Report: Countries discussed how to manipulate Kushner

Israel reportedly among four countries which privately discussed ways they can manipulate Trump’s son-in-law and senior adviser.

Arutz Sheva Staff,

Jared Kushner
Jared Kushner
Reuters

Officials in at least four countries, including Israel, have privately discussed ways they can manipulate Jared Kushner, President Donald Trump’s son-in-law and senior adviser, by taking advantage of his complex business arrangements, financial difficulties and lack of foreign policy experience, current and former U.S. officials told The Washington Post on Tuesday.

In addition to Israel, the nations discussing ways to influence Kushner to their advantage were the United Arab Emirates, China, and Mexico.

It is unclear if any of those countries acted on the discussions, but Kushner’s contacts with certain foreign government officials have raised concerns inside the White House and are a reason he has been unable to obtain a permanent security clearance, the officials said.

Earlier on Tuesday it was reported that Kushner’s interim security clearance was downgraded last week from the top-secret to the secret level, which should restrict the regular access he has had to highly classified information.

H.R. McMaster, President Trump’s national security adviser, learned that Kushner had contacts with foreign officials that he did not coordinate through the National Security Council or officially report, according to The Washington Post. The issue of foreign officials talking about their meetings with Kushner and their perceptions of his vulnerabilities was a subject raised in McMaster’s daily intelligence briefings, according to the current and former officials, who spoke on the condition of anonymity to discuss sensitive matters.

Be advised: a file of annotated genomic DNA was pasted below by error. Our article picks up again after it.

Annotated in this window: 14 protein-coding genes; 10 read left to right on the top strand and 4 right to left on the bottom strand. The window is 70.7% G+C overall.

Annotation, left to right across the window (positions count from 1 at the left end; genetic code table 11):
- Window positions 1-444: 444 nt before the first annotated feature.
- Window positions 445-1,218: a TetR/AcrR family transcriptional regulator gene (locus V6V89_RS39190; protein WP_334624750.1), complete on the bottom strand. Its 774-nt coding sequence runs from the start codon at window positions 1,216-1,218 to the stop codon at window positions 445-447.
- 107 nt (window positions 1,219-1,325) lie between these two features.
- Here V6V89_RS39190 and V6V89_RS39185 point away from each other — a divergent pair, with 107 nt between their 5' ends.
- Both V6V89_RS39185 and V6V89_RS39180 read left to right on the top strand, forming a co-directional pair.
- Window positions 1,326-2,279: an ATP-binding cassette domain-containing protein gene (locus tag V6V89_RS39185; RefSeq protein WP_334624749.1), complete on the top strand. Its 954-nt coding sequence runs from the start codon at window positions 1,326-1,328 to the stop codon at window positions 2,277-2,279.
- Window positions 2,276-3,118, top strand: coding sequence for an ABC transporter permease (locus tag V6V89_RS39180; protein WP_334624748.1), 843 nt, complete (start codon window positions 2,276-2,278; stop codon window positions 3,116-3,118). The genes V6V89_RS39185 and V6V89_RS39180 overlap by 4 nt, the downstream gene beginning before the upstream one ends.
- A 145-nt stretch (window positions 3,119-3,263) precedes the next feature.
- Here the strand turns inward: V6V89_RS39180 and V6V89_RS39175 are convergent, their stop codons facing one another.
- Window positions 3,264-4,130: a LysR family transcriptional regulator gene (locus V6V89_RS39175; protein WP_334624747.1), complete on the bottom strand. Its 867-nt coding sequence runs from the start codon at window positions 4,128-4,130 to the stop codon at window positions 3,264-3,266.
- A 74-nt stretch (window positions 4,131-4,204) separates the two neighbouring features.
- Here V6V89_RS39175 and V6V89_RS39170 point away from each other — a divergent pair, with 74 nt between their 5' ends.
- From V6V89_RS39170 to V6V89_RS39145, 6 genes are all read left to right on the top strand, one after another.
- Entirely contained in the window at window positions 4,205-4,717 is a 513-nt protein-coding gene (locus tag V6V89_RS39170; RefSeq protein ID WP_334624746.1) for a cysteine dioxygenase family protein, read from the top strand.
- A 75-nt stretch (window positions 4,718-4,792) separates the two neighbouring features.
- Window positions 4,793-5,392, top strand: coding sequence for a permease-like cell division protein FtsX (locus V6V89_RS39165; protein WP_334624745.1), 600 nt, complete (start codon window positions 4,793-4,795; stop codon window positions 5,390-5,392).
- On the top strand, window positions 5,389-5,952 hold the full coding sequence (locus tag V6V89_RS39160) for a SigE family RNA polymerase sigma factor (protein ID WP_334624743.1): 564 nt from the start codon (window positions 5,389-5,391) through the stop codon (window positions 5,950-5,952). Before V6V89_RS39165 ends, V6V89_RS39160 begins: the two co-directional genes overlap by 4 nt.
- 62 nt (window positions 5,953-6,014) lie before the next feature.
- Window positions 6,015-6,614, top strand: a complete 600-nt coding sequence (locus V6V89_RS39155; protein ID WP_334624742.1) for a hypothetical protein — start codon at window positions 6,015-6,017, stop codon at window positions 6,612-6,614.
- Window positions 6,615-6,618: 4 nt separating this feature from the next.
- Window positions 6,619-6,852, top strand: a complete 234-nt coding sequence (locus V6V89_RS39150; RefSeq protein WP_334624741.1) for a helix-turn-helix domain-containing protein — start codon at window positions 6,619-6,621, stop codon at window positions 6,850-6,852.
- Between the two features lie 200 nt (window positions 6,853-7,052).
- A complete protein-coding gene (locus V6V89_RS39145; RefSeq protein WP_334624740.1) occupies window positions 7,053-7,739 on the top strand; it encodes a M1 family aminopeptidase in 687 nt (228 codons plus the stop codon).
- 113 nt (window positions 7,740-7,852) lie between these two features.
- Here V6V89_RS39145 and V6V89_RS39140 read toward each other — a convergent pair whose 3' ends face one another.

Officials in the White House were concerned that Kushner was “naive and being tricked” in conversations with foreign officials, some of whom said they wanted to deal only with Kushner directly and not more experienced personnel, said one former White House official.

“We will not respond substantively to unnamed sources peddling second-hand hearsay with rank speculation that continue to leak inaccurate information,” said Peter Mirijanian, a spokesman for Kushner’s lawyer.

White House officials said McMaster was taken aback by some of Kushner’s foreign contacts.

“When he learned about it, it surprised him,” one official said. “He thought that was weird....It was an unusual thing. I don’t know that any White House has done it this way before.”

The official said that McMaster was “not concerned but wanted an explanation. It seemed unusual to him.”

In the months since, McMaster and Kushner have worked to coordinate so that the National Security Council is aware of Kushner’s contacts with foreign officials and so Kushner has access to the council’s country experts to prepare for meetings.

“General McMaster has the highest regard for Mr. Kushner, and the two work well together,” said council spokesman Michael Anton. “Everything they do is integrated...it’s seamless.”

Responding to the report, a Mexican diplomatic source said that Kushner “has remained strictly professional” in his dealings with the country, “with both sides looking after their interests but trying to find common ground.”

Officials at the embassies of China, Israel and the UAE did not respond to requests for comment.




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